Subscribe to our free, weekly email newsletter!



Availability of skilled workers is a growing challenge for manufacturers

By Patrick Burnson, Executive Editor
March 31, 2012

Prime Advantage, a consortium for midsized manufacturers, announced the findings of its fourth annual Group CFO Survey, revealing financial projections and top concerns of its member companies’ CFOs in 2012.

CFOs continue to see solid signs of the economic recovery in U.S. manufacturing. While member companies are planning more hiring, wage increases, and capital expenditures, the availability of skilled workers is a growing challenge.

Here is a summary of of the findings
•      Sixty-nine percent of executives are more optimistic about their companies’ financial prospects in 2012 (compared to 67 percent in 2011)
•      While more CFOs are optimistic about their own financial prospects, fewer respondents are more optimistic about the U.S. economy than in 2011, with 67 percent feeling better about 2012 than the prior year (compared to 74 percent in 2011)
•      Fifty-nine percent of manufacturers expect moderate to high growth from their key customers in 2012
•      Nearly 95 percent of CFOs plan to invest in manufacturing equipment and 63 percent in computer hardware this year
•      CFOs report that customers are less affected by tight credit, with 24 percent of respondents in 2012 stating customers are not affected by the cost or availability of credit (compared to 14 percent in 2011)
•      Health insurance premiums increased for most respondents, but at a lesser rate, with only 33 percent indicating an increase of more than 11 percent (down from 48 percent measured in 2010)
•      Top priorities in 2012 include cutting operational costs, developing new products and services, and long-term strategic planning (which rose 13 points from 2011).

Manufacturing companies continue to struggle to fill open positions, however. This has been an ongoing concern for logistics managers, as well.

Fifty-seven percent of respondents have unfilled positions (more than double last year’s result of 23 percent). The inability to find skilled workers locally is the main reason for this problem (as reported by 65 percent of respondents with open positions). Competition for talent and labor force immobility were cited as other top causes.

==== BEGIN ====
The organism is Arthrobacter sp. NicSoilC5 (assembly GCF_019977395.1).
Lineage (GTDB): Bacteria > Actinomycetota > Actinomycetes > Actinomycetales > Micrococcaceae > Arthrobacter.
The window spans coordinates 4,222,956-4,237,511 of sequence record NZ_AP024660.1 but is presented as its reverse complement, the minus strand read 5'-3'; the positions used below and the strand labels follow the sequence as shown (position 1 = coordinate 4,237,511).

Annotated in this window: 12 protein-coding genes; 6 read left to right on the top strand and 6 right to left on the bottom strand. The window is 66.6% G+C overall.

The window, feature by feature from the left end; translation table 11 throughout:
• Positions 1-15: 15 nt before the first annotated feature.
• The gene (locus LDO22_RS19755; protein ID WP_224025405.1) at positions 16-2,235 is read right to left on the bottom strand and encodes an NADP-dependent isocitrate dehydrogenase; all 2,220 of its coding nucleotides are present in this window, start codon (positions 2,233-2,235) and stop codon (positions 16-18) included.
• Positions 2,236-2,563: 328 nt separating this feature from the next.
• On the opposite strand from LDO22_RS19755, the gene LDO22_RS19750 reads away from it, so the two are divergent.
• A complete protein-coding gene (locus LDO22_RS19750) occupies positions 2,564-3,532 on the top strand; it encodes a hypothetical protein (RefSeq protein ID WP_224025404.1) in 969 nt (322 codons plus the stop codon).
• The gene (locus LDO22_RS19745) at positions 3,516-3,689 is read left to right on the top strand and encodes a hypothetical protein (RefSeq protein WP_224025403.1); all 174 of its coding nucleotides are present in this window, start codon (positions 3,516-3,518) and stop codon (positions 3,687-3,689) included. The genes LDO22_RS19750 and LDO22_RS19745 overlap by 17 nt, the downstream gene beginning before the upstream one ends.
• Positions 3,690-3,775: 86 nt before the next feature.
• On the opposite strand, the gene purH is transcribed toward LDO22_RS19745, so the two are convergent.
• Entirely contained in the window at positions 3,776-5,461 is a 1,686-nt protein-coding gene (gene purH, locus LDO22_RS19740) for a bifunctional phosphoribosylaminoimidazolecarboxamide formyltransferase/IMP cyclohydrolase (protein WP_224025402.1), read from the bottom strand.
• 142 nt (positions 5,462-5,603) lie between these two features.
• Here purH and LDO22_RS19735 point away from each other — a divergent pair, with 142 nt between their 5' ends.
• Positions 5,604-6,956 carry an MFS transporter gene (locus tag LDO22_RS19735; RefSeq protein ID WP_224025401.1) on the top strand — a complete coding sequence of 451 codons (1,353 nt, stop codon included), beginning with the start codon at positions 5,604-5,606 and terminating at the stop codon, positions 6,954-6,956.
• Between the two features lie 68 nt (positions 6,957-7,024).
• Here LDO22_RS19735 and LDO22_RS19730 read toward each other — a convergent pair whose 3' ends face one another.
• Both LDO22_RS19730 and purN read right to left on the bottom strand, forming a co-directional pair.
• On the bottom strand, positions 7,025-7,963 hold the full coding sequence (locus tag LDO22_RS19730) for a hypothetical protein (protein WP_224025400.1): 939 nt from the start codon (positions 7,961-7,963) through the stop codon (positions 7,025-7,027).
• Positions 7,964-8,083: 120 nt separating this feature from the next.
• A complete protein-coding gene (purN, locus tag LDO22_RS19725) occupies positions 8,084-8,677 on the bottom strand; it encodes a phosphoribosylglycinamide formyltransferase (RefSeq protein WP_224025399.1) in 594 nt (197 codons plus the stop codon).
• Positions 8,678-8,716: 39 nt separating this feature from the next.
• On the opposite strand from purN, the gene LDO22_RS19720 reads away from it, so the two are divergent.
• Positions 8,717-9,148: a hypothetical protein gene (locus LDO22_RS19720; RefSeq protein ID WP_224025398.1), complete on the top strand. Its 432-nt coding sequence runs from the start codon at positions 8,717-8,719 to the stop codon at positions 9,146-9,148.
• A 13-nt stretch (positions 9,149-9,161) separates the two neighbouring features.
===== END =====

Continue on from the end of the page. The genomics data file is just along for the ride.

As a short-term solution, companies have recognized that they cannot rely on the market to provide skilled workers and they are investing in retraining existing employees and providing training for existing employees. As a long-term solution, respondents emphasized promoting manufacturing as a strong career choice in local educational institutions. Respondents are also going to junior college or vocational schools and co-developing welding or electronic programs to help deliver skilled workers to the local marketplace.

About the Author

image
Patrick Burnson
Executive Editor

Patrick Burnson is executive editor for Logistics Management and Supply Chain Management Review magazines and web sites. Patrick is a widely-published writer and editor who has spent most of his career covering international trade, global logistics, and supply chain management. He lives and works in San Francisco, providing readers with a Pacific Rim perspective on industry trends and forecasts. You can reach him directly at .(JavaScript must be enabled to view this email address).


Subscribe to Logistics Management magazine

Subscribe today. It's FREE!
Get timely insider information that you can use to better manage your
entire logistics operation.
Start your FREE subscription today!

Recent Entries

Flags of Convenience are a fact of life in the commercial maritime trade, but several European political action groups are worried that they will pose a threat to the Continent’s air cargo industry.

For May, which is the most recent month for which data is available, the SCI is -7.5, following April’s -7.5. FTR said this reading represents a still-tight capacity environment, as utilization rates hover between 98 percent and 99 percent.

With a 1.1 cent drop to $3.858 per gallon, this follows declines of 2.5 cents, 1.9 cents, and 0.7 cents over the previous three weeks, with the cumulative four-week decline at 6.2 cents.

Second quarter revenue for transportation and logistics titan UPS headed up 5.6 percent annually at $14.3 billion, while operating profit sank 57.1 percent to $747 million. Quarterly net income fell 57.6 percent to $454 million.

Panjiva, an online search engine with detailed information on global suppliers and manufacturers, recently said it is opening up the “vault,” so to speak. The vault in this case is making its copious amount of trade data accessible through an Application Programming Interface (API), which enables customers to extract Panjiva’s trade data into their own database.

Comments

Post a comment
Commenting is not available in this channel entry.


© Copyright 2013 Peerless Media LLC, a division of EH Publishing, Inc • 111 Speen Street, Ste 200, Framingham, MA 01701 USA